The failed referendum on the liberalisation of Rome’s public transportation company ATAC: an analysis by Giuseppe Bettoni
On 17 December 2018, La Fabrique de la Cité welcomed Giuseppe Bettoni, professor at the University of Rome “Tor Vergata”, for a debate entitled “Large infrastructure projects and democracy” at Leonard:Paris. This event was the first in a series of meetings aimed at discussing the link between major infrastructure projects and democracy. Giuseppe Bettoni took the opportunity to discuss the case of ATAC, the transportation company in charge of Rome’s urban area.
Giuseppe Bettoni: The case of ATAC is not exactly that of a battle against major infrastructure. It pertains to the social sphere and not environmental concerns. What is interesting in Italy is this upheaval in democratic participation; you could say that in Italy, the yellow vest movement is actually in power! Public transportation in Rome is very poor. A journey costs €1.50. Yet the city of Rome is very spread out: it has a diameter of 29 km while Paris only measures 8 km across. Its surface area is 1,205 km2 while Paris proper is 105 km2 and the greater Paris area 880 km2. While that is true, Rome only has three underground train lines, the rest is dependent on some 1,300 buses, around one hundred of which break down each day. The situation is catastrophic. ATAC also has debts amounting to €1.3 billion.
It is against this backdrop that a referendum was held in November 2018 which asked Romans to vote on the option of a liberalisation of their public transportation. I like public transportation but I did not hesitate to vote in favour. Am I mad? Not completely. The aim of this referendum was not to privatise transportation but to liberalise it. The municipal services would have continued to control the frequency of transportation as well as ticket prices. The public service would have remained fully under the control of the public authority but calls for tenders would have been held for the various lines. The referendum failed, as only 16.4% of the electorate voted [while 33% was the requisite. 74% of those who did voted in favour of liberalisation]. A referendum is a relatively common tool in Italy, where each municipality regulates it in their own way. In Rome, the outcome of the referendum was not binding for the Mayor. The purpose of the referendum was to have the controller emerge from the controlled in a sort of exorcism: the controlled would no longer be its own controller. The bourgeois-bohemians in Rome are against this liberalisation, even though they never use public transportation: for them, transportation must remain public. Those who live in the suburbs and spend hours in public transportation were all in favour.
The radicals behind this referendum were surprised by the buzz it generated. It can be analysed as a reaction against a mayor from the Five Star Movement, Virginia Raggi, who claimed that citizens had already voted to sweep away old politics by electing her: “I have come into power, there is no longer any need for protests because I am the people”; democracy stops here. The Mayor said immediately that such a referendum was unnecessary and in doing so, she sabotaged it. When there is a referendum, each institutional representative rushes to vote in the morning to set an example. The Mayor decided to vote half an hour before the polling stations closed. This is typical of the Five Star Movement, which strives to create a shift from representative democracy to a new situation in which there is no parliament, which would become redundant, and each person votes from their homes. Yet are we competent to decide everything? Today, this is what citizens are demanding and that is where the problems start. For the champions of the Five Star Movement, the aim of the game is hyper-representative digital democracy. To do so, they must go through the parliament but they call their MPs “spokespersons”, there is no freedom of mandate. Yet we all know that the decisions that a parliament must make are highly complex.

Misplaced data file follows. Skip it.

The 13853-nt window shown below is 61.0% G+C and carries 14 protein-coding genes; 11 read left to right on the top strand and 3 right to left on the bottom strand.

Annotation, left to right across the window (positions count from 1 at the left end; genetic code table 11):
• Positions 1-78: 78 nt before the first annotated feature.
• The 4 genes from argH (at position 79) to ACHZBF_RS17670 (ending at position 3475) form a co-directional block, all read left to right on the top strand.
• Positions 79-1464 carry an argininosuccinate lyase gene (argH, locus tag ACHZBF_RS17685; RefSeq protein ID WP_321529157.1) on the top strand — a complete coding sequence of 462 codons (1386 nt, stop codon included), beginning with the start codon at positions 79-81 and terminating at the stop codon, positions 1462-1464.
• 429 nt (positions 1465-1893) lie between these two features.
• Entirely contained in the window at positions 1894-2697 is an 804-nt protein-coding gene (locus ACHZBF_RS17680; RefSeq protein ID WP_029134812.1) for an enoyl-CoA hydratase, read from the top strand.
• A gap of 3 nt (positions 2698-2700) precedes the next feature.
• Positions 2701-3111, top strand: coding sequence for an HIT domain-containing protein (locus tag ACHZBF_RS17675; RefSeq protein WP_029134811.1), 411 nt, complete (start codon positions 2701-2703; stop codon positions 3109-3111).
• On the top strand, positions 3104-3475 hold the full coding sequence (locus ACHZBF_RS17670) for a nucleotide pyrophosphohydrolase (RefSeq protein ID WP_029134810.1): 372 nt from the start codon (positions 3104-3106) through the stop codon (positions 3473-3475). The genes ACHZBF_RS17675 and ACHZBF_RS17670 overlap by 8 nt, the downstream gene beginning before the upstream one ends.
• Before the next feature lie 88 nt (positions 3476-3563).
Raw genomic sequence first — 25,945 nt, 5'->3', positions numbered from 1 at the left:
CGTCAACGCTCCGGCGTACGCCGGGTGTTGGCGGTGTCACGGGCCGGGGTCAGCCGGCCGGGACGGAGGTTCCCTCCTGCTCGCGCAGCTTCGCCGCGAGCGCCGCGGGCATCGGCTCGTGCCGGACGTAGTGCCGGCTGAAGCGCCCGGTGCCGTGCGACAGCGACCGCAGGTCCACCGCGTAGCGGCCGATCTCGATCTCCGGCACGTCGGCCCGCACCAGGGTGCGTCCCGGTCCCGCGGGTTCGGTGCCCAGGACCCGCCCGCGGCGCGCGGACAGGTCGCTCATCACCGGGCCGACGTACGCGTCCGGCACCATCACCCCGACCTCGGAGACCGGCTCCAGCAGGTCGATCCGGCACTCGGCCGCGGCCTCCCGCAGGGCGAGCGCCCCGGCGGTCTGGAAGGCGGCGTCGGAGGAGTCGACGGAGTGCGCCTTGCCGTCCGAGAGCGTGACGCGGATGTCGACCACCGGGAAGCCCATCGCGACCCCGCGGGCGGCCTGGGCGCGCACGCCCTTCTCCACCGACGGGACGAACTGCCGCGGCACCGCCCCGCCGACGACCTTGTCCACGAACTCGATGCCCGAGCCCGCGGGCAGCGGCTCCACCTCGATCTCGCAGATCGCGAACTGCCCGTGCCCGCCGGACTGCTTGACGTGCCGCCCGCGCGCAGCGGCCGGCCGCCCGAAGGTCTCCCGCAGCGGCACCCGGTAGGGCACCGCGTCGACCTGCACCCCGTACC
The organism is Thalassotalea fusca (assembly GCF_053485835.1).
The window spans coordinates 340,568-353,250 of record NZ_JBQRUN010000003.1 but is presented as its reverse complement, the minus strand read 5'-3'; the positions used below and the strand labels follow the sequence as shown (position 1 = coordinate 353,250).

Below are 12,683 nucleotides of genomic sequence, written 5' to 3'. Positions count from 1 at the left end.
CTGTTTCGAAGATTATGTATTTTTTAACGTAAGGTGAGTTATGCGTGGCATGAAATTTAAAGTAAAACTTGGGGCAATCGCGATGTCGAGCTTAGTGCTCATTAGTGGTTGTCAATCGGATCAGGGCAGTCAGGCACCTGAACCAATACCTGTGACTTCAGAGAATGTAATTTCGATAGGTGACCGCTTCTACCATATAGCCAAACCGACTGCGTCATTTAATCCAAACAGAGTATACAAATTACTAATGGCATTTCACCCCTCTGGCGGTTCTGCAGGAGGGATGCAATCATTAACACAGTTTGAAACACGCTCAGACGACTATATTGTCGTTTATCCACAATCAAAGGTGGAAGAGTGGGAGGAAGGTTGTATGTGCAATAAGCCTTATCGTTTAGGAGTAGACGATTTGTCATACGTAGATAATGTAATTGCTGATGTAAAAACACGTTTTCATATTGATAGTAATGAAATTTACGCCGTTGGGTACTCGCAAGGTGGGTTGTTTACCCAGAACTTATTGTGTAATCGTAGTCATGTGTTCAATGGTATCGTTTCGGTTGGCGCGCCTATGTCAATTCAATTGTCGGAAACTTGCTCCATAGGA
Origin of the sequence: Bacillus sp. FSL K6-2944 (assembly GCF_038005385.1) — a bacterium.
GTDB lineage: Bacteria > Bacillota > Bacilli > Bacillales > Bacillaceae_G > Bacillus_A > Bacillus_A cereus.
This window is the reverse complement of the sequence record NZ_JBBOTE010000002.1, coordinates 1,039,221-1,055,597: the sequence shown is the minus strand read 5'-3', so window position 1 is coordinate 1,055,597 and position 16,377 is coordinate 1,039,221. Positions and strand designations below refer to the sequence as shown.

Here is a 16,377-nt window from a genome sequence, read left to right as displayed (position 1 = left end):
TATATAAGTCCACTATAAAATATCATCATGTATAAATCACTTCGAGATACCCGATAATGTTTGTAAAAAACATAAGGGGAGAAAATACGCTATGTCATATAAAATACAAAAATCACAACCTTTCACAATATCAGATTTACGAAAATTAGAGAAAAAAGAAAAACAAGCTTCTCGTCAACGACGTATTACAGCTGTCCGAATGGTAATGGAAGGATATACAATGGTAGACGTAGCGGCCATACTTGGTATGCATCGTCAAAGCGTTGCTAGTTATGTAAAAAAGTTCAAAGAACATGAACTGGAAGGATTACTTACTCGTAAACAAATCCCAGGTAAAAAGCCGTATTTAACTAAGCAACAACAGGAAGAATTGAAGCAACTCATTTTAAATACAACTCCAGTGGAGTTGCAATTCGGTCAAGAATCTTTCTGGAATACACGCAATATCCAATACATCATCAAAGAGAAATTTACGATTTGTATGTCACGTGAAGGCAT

“Are we competent to decide everything? Today, this is what citizens are demanding and that is where the problems start.”
What is the next step? The creators of the movement will tell you that we do not need a left or a right. Why not have a parliament created by a random draw? We would no longer vote but would choose people selected at random, and they must make the decisions. It is an extreme case.
Citizens enter into the debate even if they do not have an alternative plan and sometimes do not even have a clear idea of the issue, that’s the worst aspect. Today, citizens will voice their opposition and protest, but do not propose an alternative. The ATAC referendum was designed to break the deadlock in place for a decade, but it did not have a strategic plan.
The case of ATAC is different to that of the Lyon-Turin high-speed line: for the latter, it is more a question of NIMBY. The NIMBY (Not in my backyard) reactions are a syndrome of serious selfishness. What is interesting in this case is that the high-speed line is to pass through the Susa Valley, which is already crossed by two train lines. There was a protest but not by environmental activists. This was a local protest movement onto which a global vision which opposes an energy-intensive transportation system is superposed. With “Occupy Wall Street”, there was no alternative plan to financial globalisation. What do we do when we find ourselves with a powerful protest against local projects without any alternative being proposed?